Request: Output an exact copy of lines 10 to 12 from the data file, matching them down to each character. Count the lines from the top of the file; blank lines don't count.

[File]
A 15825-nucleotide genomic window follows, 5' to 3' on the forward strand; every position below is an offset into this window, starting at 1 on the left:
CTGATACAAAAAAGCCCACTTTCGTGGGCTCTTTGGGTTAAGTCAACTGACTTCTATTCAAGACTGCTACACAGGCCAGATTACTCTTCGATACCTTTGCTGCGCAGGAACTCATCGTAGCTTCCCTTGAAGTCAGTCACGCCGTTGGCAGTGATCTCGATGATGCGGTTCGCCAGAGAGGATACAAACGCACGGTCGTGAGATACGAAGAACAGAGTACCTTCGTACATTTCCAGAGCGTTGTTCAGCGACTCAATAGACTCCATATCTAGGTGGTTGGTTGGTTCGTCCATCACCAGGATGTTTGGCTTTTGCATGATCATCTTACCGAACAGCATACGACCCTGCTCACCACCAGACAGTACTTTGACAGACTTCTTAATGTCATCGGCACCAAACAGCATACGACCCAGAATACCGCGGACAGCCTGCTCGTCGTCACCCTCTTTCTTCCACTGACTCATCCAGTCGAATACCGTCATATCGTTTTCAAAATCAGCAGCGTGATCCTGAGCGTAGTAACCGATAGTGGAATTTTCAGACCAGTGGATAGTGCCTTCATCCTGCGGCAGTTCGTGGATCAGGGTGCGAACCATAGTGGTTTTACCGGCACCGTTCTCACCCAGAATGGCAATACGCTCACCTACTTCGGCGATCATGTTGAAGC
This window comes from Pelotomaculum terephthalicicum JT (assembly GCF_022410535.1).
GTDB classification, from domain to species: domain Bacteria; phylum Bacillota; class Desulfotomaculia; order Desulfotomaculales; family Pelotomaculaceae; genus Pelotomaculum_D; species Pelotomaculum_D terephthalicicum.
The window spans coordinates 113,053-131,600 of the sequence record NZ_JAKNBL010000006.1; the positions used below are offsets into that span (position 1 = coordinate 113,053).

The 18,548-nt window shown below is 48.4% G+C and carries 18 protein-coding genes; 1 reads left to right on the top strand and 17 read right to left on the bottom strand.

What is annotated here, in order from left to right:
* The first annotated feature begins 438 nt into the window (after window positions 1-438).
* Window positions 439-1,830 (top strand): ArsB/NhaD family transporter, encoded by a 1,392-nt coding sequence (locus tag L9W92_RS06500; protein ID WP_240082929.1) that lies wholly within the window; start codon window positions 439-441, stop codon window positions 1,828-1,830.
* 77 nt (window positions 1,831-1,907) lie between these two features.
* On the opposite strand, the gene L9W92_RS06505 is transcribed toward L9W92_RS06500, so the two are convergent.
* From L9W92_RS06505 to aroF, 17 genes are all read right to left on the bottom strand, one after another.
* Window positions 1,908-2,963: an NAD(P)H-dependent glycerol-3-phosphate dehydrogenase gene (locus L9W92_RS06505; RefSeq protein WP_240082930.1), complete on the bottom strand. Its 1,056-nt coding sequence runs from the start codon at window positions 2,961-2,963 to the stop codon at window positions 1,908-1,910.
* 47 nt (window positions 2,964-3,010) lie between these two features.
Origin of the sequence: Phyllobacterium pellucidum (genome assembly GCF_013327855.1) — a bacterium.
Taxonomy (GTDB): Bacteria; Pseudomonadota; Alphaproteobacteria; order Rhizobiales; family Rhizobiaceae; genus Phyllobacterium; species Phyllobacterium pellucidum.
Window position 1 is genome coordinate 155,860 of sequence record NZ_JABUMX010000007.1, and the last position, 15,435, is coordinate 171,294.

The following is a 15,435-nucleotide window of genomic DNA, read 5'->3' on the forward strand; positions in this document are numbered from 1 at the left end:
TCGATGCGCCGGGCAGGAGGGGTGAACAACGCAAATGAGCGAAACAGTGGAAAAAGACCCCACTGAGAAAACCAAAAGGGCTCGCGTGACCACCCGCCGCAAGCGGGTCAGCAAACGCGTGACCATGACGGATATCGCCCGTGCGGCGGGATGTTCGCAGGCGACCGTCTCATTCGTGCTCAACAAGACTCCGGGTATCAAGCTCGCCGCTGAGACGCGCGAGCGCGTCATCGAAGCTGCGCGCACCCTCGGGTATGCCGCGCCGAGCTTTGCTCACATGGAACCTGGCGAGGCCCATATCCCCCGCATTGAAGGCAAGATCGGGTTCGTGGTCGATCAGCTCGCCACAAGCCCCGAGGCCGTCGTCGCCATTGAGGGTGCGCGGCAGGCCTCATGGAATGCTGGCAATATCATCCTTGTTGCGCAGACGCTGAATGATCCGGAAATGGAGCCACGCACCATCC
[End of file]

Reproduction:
* 77 nt (window positions 1,831-1,907) lie between these two features.
* On the opposite strand, the gene L9W92_RS06505 is transcribed toward L9W92_RS06500, so the two are convergent.
* From L9W92_RS06505 to aroF, 17 genes are all read right to left on the bottom strand, one after another.